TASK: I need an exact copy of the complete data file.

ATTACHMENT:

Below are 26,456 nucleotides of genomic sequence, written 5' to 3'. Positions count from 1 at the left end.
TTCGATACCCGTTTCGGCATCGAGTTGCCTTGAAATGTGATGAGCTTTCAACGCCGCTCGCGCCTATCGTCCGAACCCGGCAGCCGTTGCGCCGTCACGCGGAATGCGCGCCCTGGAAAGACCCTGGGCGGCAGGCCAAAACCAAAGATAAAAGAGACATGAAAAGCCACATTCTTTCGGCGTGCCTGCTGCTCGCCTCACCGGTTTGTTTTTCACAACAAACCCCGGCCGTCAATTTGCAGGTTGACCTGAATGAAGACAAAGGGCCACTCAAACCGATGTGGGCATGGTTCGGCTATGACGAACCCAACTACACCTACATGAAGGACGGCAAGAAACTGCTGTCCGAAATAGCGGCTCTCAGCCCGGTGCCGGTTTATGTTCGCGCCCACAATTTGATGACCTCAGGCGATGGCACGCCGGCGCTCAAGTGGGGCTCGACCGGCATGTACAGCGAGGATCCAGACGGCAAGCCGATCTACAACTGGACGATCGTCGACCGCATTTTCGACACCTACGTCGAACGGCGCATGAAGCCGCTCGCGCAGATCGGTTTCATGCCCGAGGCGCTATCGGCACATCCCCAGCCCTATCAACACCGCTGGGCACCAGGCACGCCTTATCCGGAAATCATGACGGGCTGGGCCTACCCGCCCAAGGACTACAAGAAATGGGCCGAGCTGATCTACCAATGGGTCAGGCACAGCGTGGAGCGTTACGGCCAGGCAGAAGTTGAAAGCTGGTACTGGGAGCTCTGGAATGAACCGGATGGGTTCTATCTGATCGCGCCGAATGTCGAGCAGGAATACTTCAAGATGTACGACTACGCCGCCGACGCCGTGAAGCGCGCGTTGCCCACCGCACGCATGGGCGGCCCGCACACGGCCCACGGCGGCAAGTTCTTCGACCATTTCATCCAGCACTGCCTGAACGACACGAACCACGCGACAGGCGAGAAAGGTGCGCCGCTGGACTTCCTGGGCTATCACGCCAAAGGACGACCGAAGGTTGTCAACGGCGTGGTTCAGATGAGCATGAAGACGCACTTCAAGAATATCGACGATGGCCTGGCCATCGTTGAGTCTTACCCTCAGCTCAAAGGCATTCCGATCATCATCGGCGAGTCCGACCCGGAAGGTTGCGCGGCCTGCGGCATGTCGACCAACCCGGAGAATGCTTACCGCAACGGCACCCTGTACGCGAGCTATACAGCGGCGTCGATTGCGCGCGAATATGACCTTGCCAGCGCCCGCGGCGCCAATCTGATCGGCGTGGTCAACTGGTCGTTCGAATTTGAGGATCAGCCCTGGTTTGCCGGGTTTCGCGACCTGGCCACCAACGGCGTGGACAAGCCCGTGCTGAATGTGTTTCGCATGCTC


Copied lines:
Below are 26,456 nucleotides of genomic sequence, written 5' to 3'. Positions count from 1 at the left end.
TTCGATACCCGTTTCGGCATCGAGTTGCCTTGAAATGTGATGAGCTTTCAACGCCGCTCGCGCCTATCGTCCGAACCCGGCAGCCGTTGCGCCGTCACGCGGAATGCGCGCCCTGGAAAGACCCTGGGCGGCAGGCCAAAACCAAAGATAAAAGAGACATGAAAAGCCACATTCTTTCGGCGTGCCTGCTGCTCGCCTCACCGGTTTGTTTTTCACAACAAACCCCGGCCGTCAATTTGCAGGTTGACCTGAATGAAGACAAAGGGCCACTCAAACCGATGTGGGCATGGTTCGGCTATGACGAACCCAACTACACCTACATGAAGGACGGCAAGAAACTGCTGTCCGAAATAGCGGCTCTCAGCCCGGTGCCGGTTTATGTTCGCGCCCACAATTTGATGACCTCAGGCGATGGCACGCCGGCGCTCAAGTGGGGCTCGACCGGCATGTACAGCGAGGATCCAGACGGCAAGCCGATCTACAACTGGACGATCGTCGACCGCATTTTCGACACCTACGTCGAACGGCGCATGAAGCCGCTCGCGCAGATCGGTTTCATGCCCGAGGCGCTATCGGCACATCCCCAGCCCTATCAACACCGCTGGGCACCAGGCACGCCTTATCCGGAAATCATGACGGGCTGGGCCTACCCGCCCAAGGACTACAAGAAATGGGCCGAGCTGATCTACCAATGGGTCAGGCACAGCGTGGAGCGTTACGGCCAGGCAGAAGTTGAAAGCTGGTACTGGGAGCTCTGGAATGAACCGGATGGGTTCTATCTGATCGCGCCGAATGTCGAGCAGGAATACTTCAAGATGTACGACTACGCCGCCGACGCCGTGAAGCGCGCGTTGCCCACCGCACGCATGGGCGGCCCGCACACGGCCCACGGCGGCAAGTTCTTCGACCATTTCATCCAGCACTGCCTGAACGACACGAACCACGCGACAGGCGAGAAAGGTGCGCCGCTGGACTTCCTGGGCTATCACGCCAAAGGACGACCGAAGGTTGTCAACGGCGTGGTTCAGATGAGCATGAAGACGCACTTCAAGAATATCGACGATGGCCTGGCCATCGTTGAGTCTTACCCTCAGCTCAAAGGCATTCCGATCATCATCGGCGAGTCCGACCCGGAAGGTTGCGCGGCCTGCGGCATGTCGACCAACCCGGAGAATGCTTACCGCAACGGCACCCTGTACGCGAGCTATACAGCGGCGTCGATTGCGCGCGAATATGACCTTGCCAGCGCCCGCGGCGCCAATCTGATCGGCGTGGTCAACTGGTCGTTCGAATTTGAGGATCAGCCCTGGTTTGCCGGGTTTCGCGACCTGGCCACCAACGGCGTGGACAAGCCCGTGCTGAATGTGTTTCGCATGCTC